The Lenten readings of Paul’s letter to the Romans begin with a summary.
While it may seem a bit strange to jump into this complex letter halfway through chapter 5, the text itself begins with a little phrase that is a major bridge between all that has gone before and the rest of the letter. Paul, preacher that he is, gives his hearers a cue. He essentially says, “Listen up now. I’m going to give you the basic picture of everything I’ve said so far.” Paul, however, is not able to make the sweeping generalizations required in a summary without hearing in his own mind the questions raised. For contemporary preachers to open up the main points of Paul’s joyful summary of good news is a worthy task and more than enough for a sermon.
In the first line of the passage, verse 12, Paul states what would have been clear to his hearers, all humans sin and all of them die. These points are so obvious that one might wonder, “why bother saying it, Paul?” Paul seems to have had a couple of important reasons.
First, Paul here groups a number of terms that describe the present grim realities and experiences of human life. Life for most North Americans in the twenty-first century is not as “nasty, brutish, and short” as it was in the first century and still is in many parts of the world, even among our near neighbors. Yet, sin and death shape human life.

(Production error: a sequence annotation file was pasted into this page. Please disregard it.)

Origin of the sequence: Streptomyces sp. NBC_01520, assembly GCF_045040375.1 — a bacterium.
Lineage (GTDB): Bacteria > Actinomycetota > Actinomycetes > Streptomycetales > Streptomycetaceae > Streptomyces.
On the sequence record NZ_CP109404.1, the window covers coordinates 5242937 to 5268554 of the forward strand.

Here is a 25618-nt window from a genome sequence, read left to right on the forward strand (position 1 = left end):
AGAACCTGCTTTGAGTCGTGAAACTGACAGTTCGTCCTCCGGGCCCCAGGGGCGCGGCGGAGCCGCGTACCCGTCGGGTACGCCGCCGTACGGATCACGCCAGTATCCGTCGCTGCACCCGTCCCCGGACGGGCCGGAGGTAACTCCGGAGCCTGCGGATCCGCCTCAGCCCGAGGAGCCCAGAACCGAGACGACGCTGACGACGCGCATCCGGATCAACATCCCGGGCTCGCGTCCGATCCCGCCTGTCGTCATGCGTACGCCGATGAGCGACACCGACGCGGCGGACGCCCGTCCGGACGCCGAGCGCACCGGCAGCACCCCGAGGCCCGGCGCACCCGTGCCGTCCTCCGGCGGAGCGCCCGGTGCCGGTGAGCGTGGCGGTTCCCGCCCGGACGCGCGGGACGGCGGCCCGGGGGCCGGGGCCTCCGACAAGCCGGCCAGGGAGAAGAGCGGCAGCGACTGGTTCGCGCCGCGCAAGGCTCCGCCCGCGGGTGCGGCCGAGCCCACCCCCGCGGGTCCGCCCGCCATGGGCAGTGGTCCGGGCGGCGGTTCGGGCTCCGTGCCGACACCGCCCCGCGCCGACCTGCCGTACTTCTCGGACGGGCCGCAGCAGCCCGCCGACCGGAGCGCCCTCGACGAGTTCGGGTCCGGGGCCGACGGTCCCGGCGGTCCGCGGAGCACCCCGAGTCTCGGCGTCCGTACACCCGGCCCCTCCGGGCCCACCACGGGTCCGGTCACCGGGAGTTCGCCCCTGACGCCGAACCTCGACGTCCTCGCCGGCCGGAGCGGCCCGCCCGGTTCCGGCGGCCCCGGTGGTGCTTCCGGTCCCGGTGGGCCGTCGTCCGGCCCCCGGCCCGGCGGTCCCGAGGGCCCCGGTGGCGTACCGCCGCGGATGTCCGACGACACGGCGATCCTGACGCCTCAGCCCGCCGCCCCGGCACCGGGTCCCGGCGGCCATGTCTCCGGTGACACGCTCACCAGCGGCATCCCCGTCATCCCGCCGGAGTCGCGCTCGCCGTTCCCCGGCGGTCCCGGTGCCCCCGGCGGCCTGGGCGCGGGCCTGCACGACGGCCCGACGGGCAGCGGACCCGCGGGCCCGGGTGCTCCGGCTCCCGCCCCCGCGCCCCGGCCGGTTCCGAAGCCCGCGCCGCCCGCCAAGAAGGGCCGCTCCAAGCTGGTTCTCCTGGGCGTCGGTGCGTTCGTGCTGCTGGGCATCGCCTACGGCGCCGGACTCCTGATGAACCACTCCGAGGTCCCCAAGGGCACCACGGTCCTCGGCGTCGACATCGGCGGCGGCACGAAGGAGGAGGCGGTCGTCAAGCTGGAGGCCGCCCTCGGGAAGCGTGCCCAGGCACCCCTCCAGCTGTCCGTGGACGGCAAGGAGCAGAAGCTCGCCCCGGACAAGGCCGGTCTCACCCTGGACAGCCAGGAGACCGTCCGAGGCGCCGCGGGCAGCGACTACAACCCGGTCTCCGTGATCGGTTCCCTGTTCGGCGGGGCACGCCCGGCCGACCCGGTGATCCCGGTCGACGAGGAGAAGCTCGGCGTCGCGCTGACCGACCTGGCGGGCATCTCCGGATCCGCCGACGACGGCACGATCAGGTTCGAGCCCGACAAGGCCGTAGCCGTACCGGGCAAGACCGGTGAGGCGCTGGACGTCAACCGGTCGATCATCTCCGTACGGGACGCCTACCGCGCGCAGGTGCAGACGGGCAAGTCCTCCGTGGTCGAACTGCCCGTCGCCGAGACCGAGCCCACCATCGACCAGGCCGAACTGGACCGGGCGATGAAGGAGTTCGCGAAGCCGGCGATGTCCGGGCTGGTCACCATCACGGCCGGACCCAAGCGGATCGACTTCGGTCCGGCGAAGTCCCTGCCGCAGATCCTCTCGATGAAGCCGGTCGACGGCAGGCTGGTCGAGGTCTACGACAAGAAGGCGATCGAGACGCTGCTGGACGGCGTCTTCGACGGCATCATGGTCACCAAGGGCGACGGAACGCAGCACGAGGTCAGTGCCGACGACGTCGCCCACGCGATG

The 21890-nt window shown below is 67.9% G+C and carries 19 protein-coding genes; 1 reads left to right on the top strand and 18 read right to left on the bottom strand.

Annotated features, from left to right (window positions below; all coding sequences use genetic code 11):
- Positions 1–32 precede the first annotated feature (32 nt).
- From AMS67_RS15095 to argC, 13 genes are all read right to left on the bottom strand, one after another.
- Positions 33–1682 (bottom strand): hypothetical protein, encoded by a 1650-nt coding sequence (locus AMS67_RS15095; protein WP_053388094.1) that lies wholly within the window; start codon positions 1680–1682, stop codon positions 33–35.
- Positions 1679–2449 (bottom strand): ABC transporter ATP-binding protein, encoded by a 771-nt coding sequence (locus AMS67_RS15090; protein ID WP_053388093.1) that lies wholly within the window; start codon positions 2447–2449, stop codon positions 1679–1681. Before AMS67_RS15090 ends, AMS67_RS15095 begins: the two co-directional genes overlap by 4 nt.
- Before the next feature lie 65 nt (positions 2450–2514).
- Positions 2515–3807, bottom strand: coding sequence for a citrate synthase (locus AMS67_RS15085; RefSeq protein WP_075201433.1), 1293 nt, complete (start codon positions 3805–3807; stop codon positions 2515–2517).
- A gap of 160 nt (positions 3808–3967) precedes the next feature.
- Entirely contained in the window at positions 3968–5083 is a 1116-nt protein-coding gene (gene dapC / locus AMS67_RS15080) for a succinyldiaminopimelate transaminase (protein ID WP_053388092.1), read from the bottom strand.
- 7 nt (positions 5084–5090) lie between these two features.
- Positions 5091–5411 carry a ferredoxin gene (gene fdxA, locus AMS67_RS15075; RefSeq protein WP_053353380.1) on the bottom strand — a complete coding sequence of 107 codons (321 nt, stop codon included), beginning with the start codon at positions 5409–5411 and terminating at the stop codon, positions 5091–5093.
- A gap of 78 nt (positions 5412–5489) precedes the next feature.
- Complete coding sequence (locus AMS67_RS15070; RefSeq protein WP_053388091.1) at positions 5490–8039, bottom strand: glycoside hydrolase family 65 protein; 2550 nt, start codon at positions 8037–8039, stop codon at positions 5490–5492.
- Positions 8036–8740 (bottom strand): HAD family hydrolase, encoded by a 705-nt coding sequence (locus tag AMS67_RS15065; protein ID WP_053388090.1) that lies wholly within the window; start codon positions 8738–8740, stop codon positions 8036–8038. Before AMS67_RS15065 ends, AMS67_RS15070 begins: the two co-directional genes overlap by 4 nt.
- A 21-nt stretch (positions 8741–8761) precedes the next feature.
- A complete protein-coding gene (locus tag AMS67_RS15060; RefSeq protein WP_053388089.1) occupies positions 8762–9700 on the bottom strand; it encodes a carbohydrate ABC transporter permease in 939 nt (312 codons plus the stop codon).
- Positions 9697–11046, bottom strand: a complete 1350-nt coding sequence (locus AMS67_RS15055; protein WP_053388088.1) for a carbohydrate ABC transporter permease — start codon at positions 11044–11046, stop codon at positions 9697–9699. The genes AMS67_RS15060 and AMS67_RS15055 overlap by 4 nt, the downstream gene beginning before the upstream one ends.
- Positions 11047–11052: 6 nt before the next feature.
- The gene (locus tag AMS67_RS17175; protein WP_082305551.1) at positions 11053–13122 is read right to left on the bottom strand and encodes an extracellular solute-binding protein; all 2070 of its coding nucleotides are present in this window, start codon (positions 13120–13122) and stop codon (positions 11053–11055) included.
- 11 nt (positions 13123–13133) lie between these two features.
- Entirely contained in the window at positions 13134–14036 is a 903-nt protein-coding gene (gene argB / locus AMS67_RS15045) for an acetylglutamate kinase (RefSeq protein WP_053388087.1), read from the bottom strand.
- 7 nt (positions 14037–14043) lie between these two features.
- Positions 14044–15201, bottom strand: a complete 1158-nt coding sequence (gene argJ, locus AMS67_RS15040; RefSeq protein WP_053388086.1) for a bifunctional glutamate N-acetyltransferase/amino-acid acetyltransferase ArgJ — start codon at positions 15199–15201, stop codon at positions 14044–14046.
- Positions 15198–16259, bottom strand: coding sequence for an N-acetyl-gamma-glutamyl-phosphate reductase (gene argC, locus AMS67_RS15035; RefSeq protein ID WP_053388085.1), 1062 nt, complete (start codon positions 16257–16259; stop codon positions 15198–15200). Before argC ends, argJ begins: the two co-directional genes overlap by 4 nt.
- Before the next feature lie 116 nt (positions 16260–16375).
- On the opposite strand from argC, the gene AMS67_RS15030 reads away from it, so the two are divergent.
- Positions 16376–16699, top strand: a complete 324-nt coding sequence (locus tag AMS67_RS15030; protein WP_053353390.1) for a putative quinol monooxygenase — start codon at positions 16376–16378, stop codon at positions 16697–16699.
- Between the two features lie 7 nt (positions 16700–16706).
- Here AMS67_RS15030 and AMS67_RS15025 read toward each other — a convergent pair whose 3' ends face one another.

Second, Paul connects the sin and death of all people to one man, Adam, in order to connect the justification and gift of grace to all through one man, Jesus the Messiah. He does not say how or why these connections work, but sets up a parallel between the story of Adam and the conditions that we know to the story of Jesus and the promises we trust.
Third, death is given a rich meaning. The waxing and waning of seasons, growth, and death was built into creation. The death which came through Adam was death outside the garden, a death outside of God’s good creation. Death then is about more than the end of physical life, but about life apart from God and God’s purpose. This becomes important when we get to the final triumphant claim that grace (we might simply say “God”) is for eternal life, most fully understood.
After picking up some side issues, important but not vital to the basics of what he wants to say, Paul comes back to his main summary again in verse 18. Here he begins with a phrase akin to “so then” or “so, now.” He is taking up where he had left off and moving on with slightly different vocabulary to make his full point. The balance he sets up is between the trespass of the one that led to the condemnation of all and the righteous deed of one that leads to acquittal or righteousness for all. Now the comparison of Adam and Jesus is fully stated. Paul does not try to systematize this scheme, but rather to use it illustratively in a way that can lead to hope. In fact, the statement of this amazing reconciliation (cf. 5:10-11) or setting right is so unsystematic that it lacks verbs and subjects! Paul doesn’t carve his statement in stone, but sketches it quickly, provocatively.